You Could Say Life in Haiti Stinks!

28th October

On Tuesday Sr. Rose got a call from the director of one of the schools to say he had just brought one of the cooks in his school into the hospital as she had been sick that morning. She was suffering from vomiting and diarrhoea.

Sr. Rose immediately headed for the hospital here in Jean Rabel as she felt the woman’s condition must be fairly serious if she needed to be hospitalised, because for most people, the hospital is the last port of call, when ill.

Hospital in Jean Rabel

Local Hospital in Jean Rabel

The reasons for this are many and range from the high cost of treatment for everyone regardless of means or lack of means and you won’t be treated without paying up front for whatever medication is prescribed.

On top of that, this woman needed to supply her own sheets and pillow as well as any food she would consume while in the hospital.

She arrived in a hurry to the hospital and therefore had none of these things with her. Sr. Rose came to her rescue though, with money and the promise of a pillow and sheets.

When Sr. Rose came home she told us all this had to be put in place once the woman presented at the hospital despite the fact that the staff had made no diagnosis as to what was ailing the woman as they would not do any tests until the following morning.

No wonder sick people avoid the hospital if at all possible, but in this case the kind and reliable director had decided to transport the woman the 45 minute drive into Jean Rabel’s hospital on the back of a motorbike, the most common form of transport in the area.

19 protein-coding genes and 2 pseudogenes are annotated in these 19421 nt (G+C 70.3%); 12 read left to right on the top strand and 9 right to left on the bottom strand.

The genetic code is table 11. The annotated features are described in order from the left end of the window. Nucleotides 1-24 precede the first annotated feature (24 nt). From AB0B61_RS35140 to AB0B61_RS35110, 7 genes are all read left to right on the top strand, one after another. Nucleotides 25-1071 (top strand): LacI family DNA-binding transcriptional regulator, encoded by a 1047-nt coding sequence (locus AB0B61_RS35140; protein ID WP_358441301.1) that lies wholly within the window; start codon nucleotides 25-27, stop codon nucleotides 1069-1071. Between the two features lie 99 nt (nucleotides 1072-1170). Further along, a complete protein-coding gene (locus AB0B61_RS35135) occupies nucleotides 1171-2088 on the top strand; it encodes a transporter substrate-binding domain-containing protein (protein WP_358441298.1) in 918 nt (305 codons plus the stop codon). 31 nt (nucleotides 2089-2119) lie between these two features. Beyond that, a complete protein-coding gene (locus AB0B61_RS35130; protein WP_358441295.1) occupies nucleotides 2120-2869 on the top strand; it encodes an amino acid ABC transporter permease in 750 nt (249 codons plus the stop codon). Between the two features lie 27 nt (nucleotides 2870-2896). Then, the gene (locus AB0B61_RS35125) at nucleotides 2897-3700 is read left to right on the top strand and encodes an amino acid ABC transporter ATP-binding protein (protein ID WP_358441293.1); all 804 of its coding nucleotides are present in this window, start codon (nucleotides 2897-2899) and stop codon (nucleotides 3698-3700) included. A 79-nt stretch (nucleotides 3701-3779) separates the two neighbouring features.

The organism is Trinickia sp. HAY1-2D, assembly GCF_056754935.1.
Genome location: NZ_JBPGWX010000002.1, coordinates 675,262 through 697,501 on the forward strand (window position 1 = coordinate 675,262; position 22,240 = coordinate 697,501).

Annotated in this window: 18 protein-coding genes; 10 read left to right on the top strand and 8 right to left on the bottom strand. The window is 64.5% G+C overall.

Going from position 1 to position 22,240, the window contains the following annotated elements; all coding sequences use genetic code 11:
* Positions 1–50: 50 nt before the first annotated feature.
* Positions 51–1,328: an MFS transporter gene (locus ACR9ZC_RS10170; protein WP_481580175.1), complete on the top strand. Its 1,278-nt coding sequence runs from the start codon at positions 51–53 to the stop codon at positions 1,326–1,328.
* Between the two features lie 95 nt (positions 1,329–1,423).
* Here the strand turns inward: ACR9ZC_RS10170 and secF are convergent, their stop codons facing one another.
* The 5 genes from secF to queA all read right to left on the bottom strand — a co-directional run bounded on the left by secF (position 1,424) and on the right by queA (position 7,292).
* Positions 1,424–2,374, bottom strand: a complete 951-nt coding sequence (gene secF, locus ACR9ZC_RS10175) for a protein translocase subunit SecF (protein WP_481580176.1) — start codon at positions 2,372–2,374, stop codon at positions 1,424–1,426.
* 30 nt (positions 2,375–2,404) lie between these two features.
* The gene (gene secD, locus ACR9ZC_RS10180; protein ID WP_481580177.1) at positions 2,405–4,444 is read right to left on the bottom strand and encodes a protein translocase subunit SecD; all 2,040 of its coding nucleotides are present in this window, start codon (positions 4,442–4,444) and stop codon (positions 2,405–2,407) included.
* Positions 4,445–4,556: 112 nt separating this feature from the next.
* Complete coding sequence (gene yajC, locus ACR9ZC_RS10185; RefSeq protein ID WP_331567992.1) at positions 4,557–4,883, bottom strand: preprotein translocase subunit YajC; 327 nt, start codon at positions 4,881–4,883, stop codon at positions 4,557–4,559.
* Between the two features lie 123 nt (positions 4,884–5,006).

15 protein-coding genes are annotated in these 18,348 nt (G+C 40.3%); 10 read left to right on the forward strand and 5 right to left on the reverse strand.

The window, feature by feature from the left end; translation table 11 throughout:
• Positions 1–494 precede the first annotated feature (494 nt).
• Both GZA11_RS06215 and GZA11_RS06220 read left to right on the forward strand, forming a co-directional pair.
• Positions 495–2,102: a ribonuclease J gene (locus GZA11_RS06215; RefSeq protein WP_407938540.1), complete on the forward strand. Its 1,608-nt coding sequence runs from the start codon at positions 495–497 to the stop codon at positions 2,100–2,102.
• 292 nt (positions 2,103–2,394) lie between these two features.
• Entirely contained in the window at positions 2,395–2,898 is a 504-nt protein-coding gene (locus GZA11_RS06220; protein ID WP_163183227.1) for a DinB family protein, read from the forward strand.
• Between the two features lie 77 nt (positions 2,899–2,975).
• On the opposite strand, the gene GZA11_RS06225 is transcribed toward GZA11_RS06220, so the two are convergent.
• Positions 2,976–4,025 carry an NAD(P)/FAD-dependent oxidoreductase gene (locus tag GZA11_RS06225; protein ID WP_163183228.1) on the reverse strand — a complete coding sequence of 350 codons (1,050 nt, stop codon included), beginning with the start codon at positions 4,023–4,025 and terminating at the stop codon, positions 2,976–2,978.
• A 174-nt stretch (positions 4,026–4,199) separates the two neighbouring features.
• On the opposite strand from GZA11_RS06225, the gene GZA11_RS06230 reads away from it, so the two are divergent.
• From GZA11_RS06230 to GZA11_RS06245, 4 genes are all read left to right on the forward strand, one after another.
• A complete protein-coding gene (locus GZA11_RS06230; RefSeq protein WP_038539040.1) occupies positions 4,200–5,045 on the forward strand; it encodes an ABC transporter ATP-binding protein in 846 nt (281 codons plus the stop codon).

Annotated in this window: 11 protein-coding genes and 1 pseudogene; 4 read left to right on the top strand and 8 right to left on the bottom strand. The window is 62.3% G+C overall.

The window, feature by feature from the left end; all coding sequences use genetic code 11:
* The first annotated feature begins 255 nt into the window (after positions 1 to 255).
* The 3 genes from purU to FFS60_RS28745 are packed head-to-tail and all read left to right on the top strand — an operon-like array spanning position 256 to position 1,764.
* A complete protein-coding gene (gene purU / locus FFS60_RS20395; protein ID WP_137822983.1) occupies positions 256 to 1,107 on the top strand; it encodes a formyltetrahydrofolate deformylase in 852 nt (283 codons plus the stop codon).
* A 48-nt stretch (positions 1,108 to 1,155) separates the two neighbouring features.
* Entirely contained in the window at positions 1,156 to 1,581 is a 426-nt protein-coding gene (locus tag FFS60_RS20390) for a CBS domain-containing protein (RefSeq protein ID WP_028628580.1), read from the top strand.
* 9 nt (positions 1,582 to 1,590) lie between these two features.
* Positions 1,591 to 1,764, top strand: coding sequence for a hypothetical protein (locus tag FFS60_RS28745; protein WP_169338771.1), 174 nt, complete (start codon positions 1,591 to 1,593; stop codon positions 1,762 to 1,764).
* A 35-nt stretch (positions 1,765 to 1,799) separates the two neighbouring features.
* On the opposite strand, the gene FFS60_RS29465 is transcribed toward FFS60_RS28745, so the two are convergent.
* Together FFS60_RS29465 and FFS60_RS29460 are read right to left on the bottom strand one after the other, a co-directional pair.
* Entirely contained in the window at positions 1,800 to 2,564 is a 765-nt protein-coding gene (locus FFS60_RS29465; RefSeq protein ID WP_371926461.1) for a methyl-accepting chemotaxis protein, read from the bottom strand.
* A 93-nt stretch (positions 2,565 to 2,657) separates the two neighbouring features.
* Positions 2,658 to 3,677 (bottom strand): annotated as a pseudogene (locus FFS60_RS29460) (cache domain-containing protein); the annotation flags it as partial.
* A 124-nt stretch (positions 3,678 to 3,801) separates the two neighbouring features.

A bike is the most common form of transport in the area

A bike is the most common form of transport in the area

This journey is a tough one even for someone like me in the whole of their health, and on Tuesday we had not even been able to attempt to travel to school as we had had quite a lot of rain and the river we had to pass was deemed impassable that morning.

In the afternoon though this woman had to endure the rocky, muddy hills and dales and the wide mouth of the river just before it enters the sea, on the back of a motorbike, when her feet, most likely, dangled well into the water as they waded through the river on the motorbike and then tolerate the bike sliding and skating through the muck and the dirt on the other side as it made its way into the nearby village before heading up the steep, unstable, windy, rock road that takes you to Jean Rabel.

When I’m in the car being driven this route, I have to hold on to all handles and supports available as we rattle and shake our way this way and that around corners and bends throughout the long journey. How this woman persevered throughout the same journey as a bike passenger is simply beyond me!

Thank God though she wasn’t quite as bad as Sr. Rose had expected. She was put on a drip to be rehydrated and the following day her test results showed she was suffering from Typhoid and had a stomach ulcer.

But at least she appears to be on the mend now despite her ordeal earlier on. Life in Haiti is never easy but when sick or injured it can be much like hell on earth!

 

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